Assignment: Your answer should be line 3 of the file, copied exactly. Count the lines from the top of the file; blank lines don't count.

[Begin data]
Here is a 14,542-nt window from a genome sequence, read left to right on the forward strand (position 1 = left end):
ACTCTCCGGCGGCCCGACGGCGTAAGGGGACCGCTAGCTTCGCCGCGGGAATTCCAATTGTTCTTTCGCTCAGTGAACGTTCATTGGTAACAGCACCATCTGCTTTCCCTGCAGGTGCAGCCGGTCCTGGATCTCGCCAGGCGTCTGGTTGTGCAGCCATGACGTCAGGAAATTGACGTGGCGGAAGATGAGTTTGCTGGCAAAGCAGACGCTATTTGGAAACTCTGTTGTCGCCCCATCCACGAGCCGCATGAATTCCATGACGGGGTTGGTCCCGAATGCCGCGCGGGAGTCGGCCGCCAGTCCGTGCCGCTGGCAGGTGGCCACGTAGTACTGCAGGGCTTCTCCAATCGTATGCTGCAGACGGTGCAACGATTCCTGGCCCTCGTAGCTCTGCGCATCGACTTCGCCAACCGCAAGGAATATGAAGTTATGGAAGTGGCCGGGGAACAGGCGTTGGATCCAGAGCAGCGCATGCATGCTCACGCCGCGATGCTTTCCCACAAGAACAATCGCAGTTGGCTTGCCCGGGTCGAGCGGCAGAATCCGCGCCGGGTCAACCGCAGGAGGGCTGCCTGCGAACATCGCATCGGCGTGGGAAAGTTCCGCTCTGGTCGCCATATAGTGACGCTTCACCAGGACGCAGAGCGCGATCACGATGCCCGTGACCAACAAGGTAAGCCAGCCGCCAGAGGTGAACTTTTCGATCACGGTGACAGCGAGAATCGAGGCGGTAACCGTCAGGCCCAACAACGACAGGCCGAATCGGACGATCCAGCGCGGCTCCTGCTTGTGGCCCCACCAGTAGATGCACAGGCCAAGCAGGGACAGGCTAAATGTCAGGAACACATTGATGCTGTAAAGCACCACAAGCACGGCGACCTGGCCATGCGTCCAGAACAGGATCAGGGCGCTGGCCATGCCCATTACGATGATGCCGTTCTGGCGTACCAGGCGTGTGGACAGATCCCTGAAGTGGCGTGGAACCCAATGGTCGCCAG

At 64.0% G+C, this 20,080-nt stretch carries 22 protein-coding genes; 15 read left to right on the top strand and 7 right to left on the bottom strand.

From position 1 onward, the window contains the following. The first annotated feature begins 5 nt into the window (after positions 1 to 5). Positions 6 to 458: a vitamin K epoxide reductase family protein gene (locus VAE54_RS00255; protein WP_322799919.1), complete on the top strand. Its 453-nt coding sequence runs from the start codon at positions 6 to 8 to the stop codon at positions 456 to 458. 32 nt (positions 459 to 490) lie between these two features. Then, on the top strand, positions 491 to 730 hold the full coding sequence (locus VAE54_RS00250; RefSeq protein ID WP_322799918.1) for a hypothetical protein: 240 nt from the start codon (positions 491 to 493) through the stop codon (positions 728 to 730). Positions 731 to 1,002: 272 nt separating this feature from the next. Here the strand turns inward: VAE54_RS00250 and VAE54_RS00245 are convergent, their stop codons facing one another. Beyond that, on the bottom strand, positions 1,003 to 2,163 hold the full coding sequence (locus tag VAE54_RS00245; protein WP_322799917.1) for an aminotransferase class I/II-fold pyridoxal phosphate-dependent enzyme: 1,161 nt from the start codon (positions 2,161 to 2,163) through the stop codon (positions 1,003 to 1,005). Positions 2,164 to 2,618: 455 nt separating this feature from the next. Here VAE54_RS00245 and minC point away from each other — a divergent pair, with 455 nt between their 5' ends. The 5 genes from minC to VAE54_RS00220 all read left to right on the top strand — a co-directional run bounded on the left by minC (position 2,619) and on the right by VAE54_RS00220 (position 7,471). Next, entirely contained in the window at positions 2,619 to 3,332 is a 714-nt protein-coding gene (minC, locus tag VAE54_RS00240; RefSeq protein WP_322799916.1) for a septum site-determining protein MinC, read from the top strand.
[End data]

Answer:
At 64.0% G+C, this 20,080-nt stretch carries 22 protein-coding genes; 15 read left to right on the top strand and 7 right to left on the bottom strand.